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Fred Sinclair Column: Who is the W.H.O. and what is HR 79?

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Read about proposed changes to the WHO Pandemic Treaty and International Health Regulations

by Frederick Sinclair

The US House of Representatives, Foreign Affairs Committee, is considering  legislation (HR79) that would require the President to immediately withdraw the United States from the World Health Organization (WHO); prohibit using any federal funds for US participation in the organization; and repeal the 1948 act authorizing the US to join the WHO. Congressman Andy Briggs from  Arizona  introduced the legislation and 49 co-sponsors have signed on to the bill.

Membership in the WHO is considered a Treaty, making the WHO Constitution and  its’ International Health Regulations (IHR 2005)  binding to its’ members. It is a ‘Treaty in Force’. US membership in WHO was ratified in 1948 by a joint resolution of Congress, which carries the legal weight of a 2/3 majority of the Senate.  Article VI of the US Constitution states “Treaties shall become supreme Law of the Land.” Article 5 of the US ratified 1969 Vienna Convention further defines the relationship by clearly stating “Instruments adopted by international organizations, according to their internal rules, are Treaties.”

US Supreme Court decisions, decades ago, decided that a treaty can override our 10 th Amendment which assures states’ rights; that a treaty can empower the President to make international compacts that override states’ rights; and that state inconsistency or impairment with an international compact or agreement can be disallowed by the federal government.

The group of 194 countries who are WHO members have benefited from research and recommendations that this general policy-making body has provided the world in response to myriad health concerns. The International Health Regulations, however, attached to the proposed Pandemic Treaty, are under revision and there are widely varying opinions as to whether member countries will be coerced to obey WHO pandemic response recommendations. We do know that draft wording includes the removal of the phrase “with full respect for the dignity, human rights and fundamental freedoms of persons” in (Article 3) and changes “recommendations” to requirements.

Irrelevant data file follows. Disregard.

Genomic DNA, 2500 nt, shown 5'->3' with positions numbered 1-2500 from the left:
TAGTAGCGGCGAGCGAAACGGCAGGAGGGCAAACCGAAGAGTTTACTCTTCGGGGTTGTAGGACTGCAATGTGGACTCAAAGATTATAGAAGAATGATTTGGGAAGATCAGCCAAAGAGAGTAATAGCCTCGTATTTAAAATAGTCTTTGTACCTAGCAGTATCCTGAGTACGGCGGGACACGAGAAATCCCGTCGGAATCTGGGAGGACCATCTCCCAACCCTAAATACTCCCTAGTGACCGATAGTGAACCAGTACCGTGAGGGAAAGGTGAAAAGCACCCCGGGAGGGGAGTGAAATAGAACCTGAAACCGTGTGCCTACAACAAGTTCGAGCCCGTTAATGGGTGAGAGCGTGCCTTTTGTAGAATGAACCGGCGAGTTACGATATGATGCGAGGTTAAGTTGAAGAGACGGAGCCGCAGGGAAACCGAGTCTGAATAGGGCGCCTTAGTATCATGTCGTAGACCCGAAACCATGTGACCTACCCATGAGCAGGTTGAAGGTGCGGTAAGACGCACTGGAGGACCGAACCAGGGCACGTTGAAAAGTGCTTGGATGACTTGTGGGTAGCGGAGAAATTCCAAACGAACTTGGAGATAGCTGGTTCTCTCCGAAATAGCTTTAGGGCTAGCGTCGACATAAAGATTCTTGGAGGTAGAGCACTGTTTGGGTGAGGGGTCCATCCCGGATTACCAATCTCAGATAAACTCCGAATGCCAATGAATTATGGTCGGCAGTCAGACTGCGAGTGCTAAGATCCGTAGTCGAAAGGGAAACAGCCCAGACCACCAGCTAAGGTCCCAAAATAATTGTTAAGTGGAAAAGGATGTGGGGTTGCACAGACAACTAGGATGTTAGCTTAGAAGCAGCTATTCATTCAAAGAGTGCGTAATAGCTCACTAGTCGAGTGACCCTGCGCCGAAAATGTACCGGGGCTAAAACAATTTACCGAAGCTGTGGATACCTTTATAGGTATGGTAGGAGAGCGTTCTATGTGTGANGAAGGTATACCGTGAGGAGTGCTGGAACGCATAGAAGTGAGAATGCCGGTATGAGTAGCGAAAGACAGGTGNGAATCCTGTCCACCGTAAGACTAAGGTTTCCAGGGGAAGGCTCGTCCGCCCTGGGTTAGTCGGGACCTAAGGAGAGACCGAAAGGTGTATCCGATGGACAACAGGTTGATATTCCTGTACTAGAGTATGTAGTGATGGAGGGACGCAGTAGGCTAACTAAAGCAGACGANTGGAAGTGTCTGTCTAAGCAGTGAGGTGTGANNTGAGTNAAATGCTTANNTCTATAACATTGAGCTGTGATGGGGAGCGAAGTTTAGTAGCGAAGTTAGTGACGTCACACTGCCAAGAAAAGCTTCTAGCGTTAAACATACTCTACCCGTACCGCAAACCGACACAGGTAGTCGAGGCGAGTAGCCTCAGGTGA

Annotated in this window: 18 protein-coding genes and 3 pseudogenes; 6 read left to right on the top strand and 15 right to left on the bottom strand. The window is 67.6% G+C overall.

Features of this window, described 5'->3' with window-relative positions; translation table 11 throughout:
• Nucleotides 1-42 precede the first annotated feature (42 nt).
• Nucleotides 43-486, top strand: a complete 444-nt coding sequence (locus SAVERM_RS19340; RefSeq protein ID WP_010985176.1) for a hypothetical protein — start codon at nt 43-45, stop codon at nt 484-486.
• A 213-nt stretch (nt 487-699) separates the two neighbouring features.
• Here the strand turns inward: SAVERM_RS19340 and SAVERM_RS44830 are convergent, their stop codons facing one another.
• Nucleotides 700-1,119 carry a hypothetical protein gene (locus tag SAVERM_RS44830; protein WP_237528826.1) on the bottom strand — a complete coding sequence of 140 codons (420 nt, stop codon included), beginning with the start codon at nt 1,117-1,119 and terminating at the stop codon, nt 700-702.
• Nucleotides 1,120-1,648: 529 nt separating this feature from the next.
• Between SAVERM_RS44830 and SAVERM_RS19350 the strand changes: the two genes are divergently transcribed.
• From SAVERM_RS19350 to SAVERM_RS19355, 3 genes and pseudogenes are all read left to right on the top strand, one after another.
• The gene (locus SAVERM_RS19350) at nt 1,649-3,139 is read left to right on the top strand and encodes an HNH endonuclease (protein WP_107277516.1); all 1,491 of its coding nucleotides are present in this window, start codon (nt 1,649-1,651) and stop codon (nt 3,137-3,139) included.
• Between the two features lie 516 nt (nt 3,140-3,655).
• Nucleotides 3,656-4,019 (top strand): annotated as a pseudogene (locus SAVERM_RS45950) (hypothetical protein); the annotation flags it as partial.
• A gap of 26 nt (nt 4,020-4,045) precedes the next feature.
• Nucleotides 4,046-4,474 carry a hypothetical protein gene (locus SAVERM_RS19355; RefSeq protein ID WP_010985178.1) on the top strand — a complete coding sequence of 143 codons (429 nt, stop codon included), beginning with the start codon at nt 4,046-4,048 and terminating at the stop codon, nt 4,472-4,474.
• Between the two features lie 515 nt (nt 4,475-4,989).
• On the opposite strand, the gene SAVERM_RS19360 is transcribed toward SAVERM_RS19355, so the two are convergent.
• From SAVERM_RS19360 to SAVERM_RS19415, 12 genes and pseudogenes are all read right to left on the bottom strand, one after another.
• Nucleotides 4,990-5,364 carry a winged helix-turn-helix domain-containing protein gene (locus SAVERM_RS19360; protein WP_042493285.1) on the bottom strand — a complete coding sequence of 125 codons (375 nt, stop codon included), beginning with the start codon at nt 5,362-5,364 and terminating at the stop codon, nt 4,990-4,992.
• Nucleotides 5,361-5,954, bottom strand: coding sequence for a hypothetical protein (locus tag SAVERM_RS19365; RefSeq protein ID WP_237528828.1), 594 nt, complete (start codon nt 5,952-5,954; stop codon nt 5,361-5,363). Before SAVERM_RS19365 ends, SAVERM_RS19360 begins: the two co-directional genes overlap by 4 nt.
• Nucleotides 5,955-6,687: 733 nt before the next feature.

The proposed  ‘Pandemic Treaty’ suggests implementation of a  ‘World Health Approach’ that  could require all member countries to perform both biological and informational surveillance and may result in censorship of any information that counters the WHO position. The head of the WHO recently spoke at the World Economic Forum meeting at Davos and spoke of the need for world-wide health identification cards, vaccination passports and strict control of public information and media.

Proposed changes to the WHO Pandemic Treaty and International Health Regulations include WHO policy enforcement provisions via the proposed creation of an Implementation and Compliance Committee. Here in the US, newly passed federal legislation is tied to and financed under the current National Defense Authorization Act (NDAA) sect.5561. This legislation enhances the US international response to pandemics within the Department of Defense budget. All US government agencies are directed to comply with and adhere to any relevant frameworks that contribute to global health security and the stage is set for compliance with the proposed WHO agenda in whatever final form the treaty may take.

The current US administration is contributing to the framing of the draft WHO treaty  and appears to be supportive of a more powerful WHO. Many fear WHO edicts may have the power to override constitutional protections and local priorities.  Some of the initial Pandemic Treaty proposals drafted have been seen by a growing number of elected leaders and citizens as a threat to national and state sovereignty as well as individual rights. This has led to an air of distrust in the process and where it might end up. As it stands, each WHO member country, regardless of size or monetary contribution to the organization, or the level of humanitarian concern exhibited by their leaders, will have an equal vote on the WHO proposed treaty and a simple majority of those present at a upcoming meeting in Geneva will be binding for the entire membership.

The United States contributed nearly 800 million dollars to the WHO in 2022. It behooves all of us to investigate the effectiveness of WHO as an organization and to learn about any hidden influences that are at play, in the making of a global health treaty, that could take critical health decisions out of the hands of the member countries. And it is also important for each of us to stay abreast of the developing WHO Pandemic Treaty, to protect our personal health freedoms and  to effectively voice our opinions about HR79 to our elected officials.

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